The government has released its royal commission implementation roadmap to set out how it will deliver on its response to the royal commission.
Treasurer Josh Frydenberg released the roadmap at the start of the week and committed the government to acting on all 76 of the recommendations.
“This commitment represents the largest and most comprehensive corporate and financial services law reform package in the three decades since the Corporate Law Economic Reform Program (CLERP) in the 1990s,” said the Treasurer.
In the final report by commissioner Hayne there were 76 reforms of which 54 were directed to the government and 40 of which require legislation.
Shortly after the release of the recommendations, the government announced a further 18 commitments to address issues that had been raised in the report.
Since then eight of the 54 recommendations had been implemented and seven of the additional 18 have been.
Some of the recommendations already completed include the undertaking of the APRA capability review, the requirement for financial firms to cooperate with AFCA and the undertaking of a review of universal terms for MySuper products.
In progress are recommendations like the removal of claims handling exemptions and legislation to end grandfathered commissions for financial advisers.
“The need for change is undeniable, and the community expects that the government’s response to the royal commission will be implemented swiftly,” said Mr Frydenberg.
By the end of the year the Treasurer expected one-third of the commitments to have been implemented or legislation introduced and by mid-2020 up to 90 per cent of the commitments will have been implemented.
The Treasury and Office of Parliamentary Counsel have been provided with a further $9.3 million to ensure the timetable can be met, in addition to the $12.1 million that was already in the budget.
The plan will take up 75 per cent of the legislative agenda for the treasury which represents roughly 25 per cent of the total government program.
“In three years’ time, the government will establish an independent review to assess the extent to which changes in industry practices have led to improved consumer outcomes and the need for further reform,” said Mr Frydenberg.
There will be a similar review into the regulators at the same time which will be undertaken by the financial regulator oversight authority.
Labor treasurer Jim Chalmers said that the government was dragging their feet in implementing the recommendations.
“After so much delay already, today’s announcement that the recommendations won’t be implemented for another 15 months will be deeply disappointing for the victims of banking misconduct,” he said.
Mr Chalmers said the government pretended to care about banking misconduct but their actions had shown otherwise.
“We need to see the royal commission recommendations implemented properly and in a timely way so that Australians can have confidence that the rorts and rip-offs uncovered there have been properly dealt with.”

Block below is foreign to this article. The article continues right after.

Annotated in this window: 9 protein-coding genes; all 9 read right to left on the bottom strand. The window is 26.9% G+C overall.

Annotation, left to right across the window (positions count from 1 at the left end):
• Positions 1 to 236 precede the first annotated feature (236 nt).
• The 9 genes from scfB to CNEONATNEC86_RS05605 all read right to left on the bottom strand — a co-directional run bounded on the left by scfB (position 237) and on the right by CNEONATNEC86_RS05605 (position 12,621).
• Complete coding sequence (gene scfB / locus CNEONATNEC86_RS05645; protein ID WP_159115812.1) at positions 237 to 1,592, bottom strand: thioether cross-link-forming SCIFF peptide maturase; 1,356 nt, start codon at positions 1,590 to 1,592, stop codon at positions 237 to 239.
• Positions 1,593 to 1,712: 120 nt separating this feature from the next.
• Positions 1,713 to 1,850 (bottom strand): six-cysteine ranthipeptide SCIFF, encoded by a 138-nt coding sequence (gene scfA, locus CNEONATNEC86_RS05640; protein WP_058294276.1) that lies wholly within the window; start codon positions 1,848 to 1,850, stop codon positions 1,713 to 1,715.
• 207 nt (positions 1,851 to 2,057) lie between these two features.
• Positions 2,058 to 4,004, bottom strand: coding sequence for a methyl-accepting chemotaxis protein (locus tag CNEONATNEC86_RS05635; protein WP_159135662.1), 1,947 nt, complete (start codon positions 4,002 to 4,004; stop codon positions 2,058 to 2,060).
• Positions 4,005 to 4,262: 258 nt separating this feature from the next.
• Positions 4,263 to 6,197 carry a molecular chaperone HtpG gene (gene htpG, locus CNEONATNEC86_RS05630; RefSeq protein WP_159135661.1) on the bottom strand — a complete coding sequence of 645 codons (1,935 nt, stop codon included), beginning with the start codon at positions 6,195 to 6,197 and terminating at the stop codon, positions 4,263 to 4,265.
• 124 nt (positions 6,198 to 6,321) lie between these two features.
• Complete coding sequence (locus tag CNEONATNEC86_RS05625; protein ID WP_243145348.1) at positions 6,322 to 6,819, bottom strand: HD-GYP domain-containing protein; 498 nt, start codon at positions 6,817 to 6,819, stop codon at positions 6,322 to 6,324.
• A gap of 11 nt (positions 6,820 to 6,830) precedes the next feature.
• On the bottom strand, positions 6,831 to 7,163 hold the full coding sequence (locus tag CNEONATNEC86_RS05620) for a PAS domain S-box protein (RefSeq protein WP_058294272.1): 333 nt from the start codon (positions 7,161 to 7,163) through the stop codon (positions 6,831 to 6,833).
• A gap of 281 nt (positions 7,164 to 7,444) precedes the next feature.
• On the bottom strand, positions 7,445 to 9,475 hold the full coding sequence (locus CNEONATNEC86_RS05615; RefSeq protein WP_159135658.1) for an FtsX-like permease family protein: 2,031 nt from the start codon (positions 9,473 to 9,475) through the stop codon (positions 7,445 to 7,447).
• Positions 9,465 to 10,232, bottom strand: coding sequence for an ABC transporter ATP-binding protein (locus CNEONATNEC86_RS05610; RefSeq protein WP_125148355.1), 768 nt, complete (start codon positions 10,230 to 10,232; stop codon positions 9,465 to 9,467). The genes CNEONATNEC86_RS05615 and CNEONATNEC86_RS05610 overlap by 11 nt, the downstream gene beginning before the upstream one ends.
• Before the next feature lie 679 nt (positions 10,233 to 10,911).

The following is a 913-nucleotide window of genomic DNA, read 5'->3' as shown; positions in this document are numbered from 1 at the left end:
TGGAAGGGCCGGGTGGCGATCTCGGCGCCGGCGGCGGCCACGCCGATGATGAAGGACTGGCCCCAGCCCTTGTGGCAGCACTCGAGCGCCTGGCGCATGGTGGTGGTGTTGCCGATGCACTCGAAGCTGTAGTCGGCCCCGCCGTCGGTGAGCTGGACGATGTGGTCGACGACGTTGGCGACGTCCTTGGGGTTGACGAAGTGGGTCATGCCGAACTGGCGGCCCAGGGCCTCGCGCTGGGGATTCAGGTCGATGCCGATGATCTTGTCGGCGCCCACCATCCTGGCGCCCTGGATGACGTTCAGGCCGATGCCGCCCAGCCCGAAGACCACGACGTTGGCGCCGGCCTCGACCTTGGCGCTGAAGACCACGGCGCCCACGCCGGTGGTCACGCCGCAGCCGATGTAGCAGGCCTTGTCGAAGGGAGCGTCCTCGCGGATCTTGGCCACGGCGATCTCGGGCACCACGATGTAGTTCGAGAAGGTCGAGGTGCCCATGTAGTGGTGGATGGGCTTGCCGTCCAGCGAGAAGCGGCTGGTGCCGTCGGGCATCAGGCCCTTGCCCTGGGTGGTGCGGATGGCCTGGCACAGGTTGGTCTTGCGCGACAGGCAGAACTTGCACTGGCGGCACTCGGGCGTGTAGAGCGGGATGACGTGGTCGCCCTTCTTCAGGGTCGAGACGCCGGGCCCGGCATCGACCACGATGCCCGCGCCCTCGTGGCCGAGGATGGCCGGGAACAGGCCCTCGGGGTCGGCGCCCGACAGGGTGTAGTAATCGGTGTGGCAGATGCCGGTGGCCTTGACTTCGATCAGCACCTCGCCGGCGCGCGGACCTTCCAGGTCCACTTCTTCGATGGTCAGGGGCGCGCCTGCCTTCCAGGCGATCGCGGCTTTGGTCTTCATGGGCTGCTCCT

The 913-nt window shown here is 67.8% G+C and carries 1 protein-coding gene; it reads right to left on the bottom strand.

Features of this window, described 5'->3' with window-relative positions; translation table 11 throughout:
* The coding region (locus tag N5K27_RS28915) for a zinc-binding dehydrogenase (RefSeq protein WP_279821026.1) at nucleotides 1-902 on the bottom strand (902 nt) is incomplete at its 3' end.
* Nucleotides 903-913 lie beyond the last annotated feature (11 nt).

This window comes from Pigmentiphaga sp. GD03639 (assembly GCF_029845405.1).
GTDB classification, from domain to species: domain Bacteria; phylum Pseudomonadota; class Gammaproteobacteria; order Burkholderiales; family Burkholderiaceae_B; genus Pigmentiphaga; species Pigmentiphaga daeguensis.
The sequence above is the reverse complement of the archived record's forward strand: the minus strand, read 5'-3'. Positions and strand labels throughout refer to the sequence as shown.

The Australian Institute of Superannuation Trustees welcomed the release of the government’s timeline, but chief executive Eva Scheerlinck agreed with Labor and said it had been too slow.
“The government’s response so far has been tepid at best. It is crucial for restoring consumer trust in Australia’s financial system that key recommendations to address harmful conflicts of interest in the financial services sector are prioritised and implemented in a way that will improve outcomes for all Australians,” Ms Scheerlinck said.
Ms Scheerlinck said that the Coalition government’s legislated response to the recommendation to end grandfathered remuneration had been disappointing.
“While the new law puts a stop to financial advisers charging fees-for-no-service, it does not remove the incentive for advisers to recommend that clients stay in existing, often poorly performing and expensive products,” Ms Scheerlinck said.
CEO of the Australian Banking Association Anna Bligh said banks had already begun work on making the changes that had been recommended to them by the royal commission.
“Since the final report was handed down six months ago, banks have been working to make changes to ensure that the recommendations become part of their operating fabric,” she said.
The ABA had already begun work on the six changes to the banking code that the report had recommended and it was on track for a 2020 implementation.
“The ABA has already drafted provisions implementing five of the changes, had them agreed to by banks and submitted them to the regulators for approval. These are now on track for full implementation by March 2020,” Ms Bligh said.
Heritage Bank’s CEO Peter Lock said that the mutual bank was supportive of the reform as outlined by Mr Frydenberg.
“Heritage is fully supportive of the reform agenda and implementation roadmap issued by the Treasurer today. We note that the roadmap focuses on strengthening and expanding protection for consumers, with today’s outline concentrating on legislative responses designed to achieve ensure fair treatment and address conflicts of interest,” Mr Lock said.
Mr Lock did just advise the government that the best way forward was for consumers to have access to a range of providers and that not all banks should be painted with the same brush.
“Consumers would be best served if Canberra continued to recognise that regulation should be applied with a lighter touch to those smaller operations who were not singled out in the Hayne royal commission,” he said.
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